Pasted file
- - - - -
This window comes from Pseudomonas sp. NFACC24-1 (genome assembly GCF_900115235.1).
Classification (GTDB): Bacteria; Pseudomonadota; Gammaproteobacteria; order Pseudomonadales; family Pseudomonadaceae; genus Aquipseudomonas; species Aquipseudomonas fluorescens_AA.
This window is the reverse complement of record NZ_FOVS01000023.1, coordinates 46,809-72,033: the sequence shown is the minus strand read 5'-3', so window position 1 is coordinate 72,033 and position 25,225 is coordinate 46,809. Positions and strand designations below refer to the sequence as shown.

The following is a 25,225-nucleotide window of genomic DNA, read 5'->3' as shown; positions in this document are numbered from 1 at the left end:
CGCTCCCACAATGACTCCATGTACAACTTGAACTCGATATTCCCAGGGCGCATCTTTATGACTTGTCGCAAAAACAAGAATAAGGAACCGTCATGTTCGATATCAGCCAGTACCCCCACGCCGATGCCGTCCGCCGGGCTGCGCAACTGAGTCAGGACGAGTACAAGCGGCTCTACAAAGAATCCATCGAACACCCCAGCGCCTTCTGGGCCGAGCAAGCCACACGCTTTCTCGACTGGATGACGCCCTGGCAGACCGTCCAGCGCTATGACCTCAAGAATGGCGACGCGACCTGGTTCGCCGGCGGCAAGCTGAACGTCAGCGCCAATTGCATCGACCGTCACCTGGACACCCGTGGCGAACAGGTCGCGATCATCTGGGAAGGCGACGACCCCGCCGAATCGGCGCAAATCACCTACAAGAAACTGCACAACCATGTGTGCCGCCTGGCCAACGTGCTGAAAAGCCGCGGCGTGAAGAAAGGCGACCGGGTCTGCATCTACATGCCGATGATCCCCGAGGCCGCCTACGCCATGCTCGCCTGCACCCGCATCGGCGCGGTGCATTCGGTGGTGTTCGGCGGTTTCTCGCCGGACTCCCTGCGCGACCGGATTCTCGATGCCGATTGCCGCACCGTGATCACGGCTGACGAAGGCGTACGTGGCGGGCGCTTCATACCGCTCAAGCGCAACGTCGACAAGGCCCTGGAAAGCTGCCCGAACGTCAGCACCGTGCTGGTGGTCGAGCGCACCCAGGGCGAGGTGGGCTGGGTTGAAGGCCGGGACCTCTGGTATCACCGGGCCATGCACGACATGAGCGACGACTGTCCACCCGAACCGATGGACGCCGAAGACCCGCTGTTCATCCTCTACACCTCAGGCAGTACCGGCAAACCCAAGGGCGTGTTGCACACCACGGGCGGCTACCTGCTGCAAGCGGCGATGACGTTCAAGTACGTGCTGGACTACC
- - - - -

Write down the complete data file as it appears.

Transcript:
This window comes from Pseudomonas sp. NFACC24-1 (genome assembly GCF_900115235.1).
Classification (GTDB): Bacteria; Pseudomonadota; Gammaproteobacteria; order Pseudomonadales; family Pseudomonadaceae; genus Aquipseudomonas; species Aquipseudomonas fluorescens_AA.
This window is the reverse complement of record NZ_FOVS01000023.1, coordinates 46,809-72,033: the sequence shown is the minus strand read 5'-3', so window position 1 is coordinate 72,033 and position 25,225 is coordinate 46,809. Positions and strand designations below refer to the sequence as shown.

The following is a 25,225-nucleotide window of genomic DNA, read 5'->3' as shown; positions in this document are numbered from 1 at the left end:
CGCTCCCACAATGACTCCATGTACAACTTGAACTCGATATTCCCAGGGCGCATCTTTATGACTTGTCGCAAAAACAAGAATAAGGAACCGTCATGTTCGATATCAGCCAGTACCCCCACGCCGATGCCGTCCGCCGGGCTGCGCAACTGAGTCAGGACGAGTACAAGCGGCTCTACAAAGAATCCATCGAACACCCCAGCGCCTTCTGGGCCGAGCAAGCCACACGCTTTCTCGACTGGATGACGCCCTGGCAGACCGTCCAGCGCTATGACCTCAAGAATGGCGACGCGACCTGGTTCGCCGGCGGCAAGCTGAACGTCAGCGCCAATTGCATCGACCGTCACCTGGACACCCGTGGCGAACAGGTCGCGATCATCTGGGAAGGCGACGACCCCGCCGAATCGGCGCAAATCACCTACAAGAAACTGCACAACCATGTGTGCCGCCTGGCCAACGTGCTGAAAAGCCGCGGCGTGAAGAAAGGCGACCGGGTCTGCATCTACATGCCGATGATCCCCGAGGCCGCCTACGCCATGCTCGCCTGCACCCGCATCGGCGCGGTGCATTCGGTGGTGTTCGGCGGTTTCTCGCCGGACTCCCTGCGCGACCGGATTCTCGATGCCGATTGCCGCACCGTGATCACGGCTGACGAAGGCGTACGTGGCGGGCGCTTCATACCGCTCAAGCGCAACGTCGACAAGGCCCTGGAAAGCTGCCCGAACGTCAGCACCGTGCTGGTGGTCGAGCGCACCCAGGGCGAGGTGGGCTGGGTTGAAGGCCGGGACCTCTGGTATCACCGGGCCATGCACGACATGAGCGACGACTGTCCACCCGAACCGATGGACGCCGAAGACCCGCTGTTCATCCTCTACACCTCAGGCAGTACCGGCAAACCCAAGGGCGTGTTGCACACCACGGGCGGCTACCTGCTGCAAGCGGCGATGACGTTCAAGTACGTGCTGGACTACC